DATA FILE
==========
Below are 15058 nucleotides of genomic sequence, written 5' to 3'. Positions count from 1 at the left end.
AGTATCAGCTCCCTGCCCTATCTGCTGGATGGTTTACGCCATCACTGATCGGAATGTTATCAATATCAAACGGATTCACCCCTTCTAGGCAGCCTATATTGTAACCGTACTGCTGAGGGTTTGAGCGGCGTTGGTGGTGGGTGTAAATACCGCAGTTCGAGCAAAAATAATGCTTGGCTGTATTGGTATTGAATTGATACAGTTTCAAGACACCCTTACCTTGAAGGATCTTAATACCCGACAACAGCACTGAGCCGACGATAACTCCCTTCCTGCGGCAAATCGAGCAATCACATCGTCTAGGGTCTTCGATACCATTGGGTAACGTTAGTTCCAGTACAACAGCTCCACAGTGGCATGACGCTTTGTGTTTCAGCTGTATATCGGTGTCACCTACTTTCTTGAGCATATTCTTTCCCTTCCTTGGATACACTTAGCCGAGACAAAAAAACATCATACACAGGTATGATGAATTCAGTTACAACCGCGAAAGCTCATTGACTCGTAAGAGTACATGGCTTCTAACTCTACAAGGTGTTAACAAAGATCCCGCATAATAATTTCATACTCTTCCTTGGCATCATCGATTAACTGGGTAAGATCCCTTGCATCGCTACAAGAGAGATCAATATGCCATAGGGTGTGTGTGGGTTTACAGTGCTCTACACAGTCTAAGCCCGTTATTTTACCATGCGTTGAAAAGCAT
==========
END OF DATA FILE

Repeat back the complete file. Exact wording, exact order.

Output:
Below are 15058 nucleotides of genomic sequence, written 5' to 3'. Positions count from 1 at the left end.
AGTATCAGCTCCCTGCCCTATCTGCTGGATGGTTTACGCCATCACTGATCGGAATGTTATCAATATCAAACGGATTCACCCCTTCTAGGCAGCCTATATTGTAACCGTACTGCTGAGGGTTTGAGCGGCGTTGGTGGTGGGTGTAAATACCGCAGTTCGAGCAAAAATAATGCTTGGCTGTATTGGTATTGAATTGATACAGTTTCAAGACACCCTTACCTTGAAGGATCTTAATACCCGACAACAGCACTGAGCCGACGATAACTCCCTTCCTGCGGCAAATCGAGCAATCACATCGTCTAGGGTCTTCGATACCATTGGGTAACGTTAGTTCCAGTACAACAGCTCCACAGTGGCATGACGCTTTGTGTTTCAGCTGTATATCGGTGTCACCTACTTTCTTGAGCATATTCTTTCCCTTCCTTGGATACACTTAGCCGAGACAAAAAAACATCATACACAGGTATGATGAATTCAGTTACAACCGCGAAAGCTCATTGACTCGTAAGAGTACATGGCTTCTAACTCTACAAGGTGTTAACAAAGATCCCGCATAATAATTTCATACTCTTCCTTGGCATCATCGATTAACTGGGTAAGATCCCTTGCATCGCTACAAGAGAGATCAATATGCCATAGGGTGTGTGTGGGTTTACAGTGCTCTACACAGTCTAAGCCCGTTATTTTACCATGCGTTGAAAAGCAT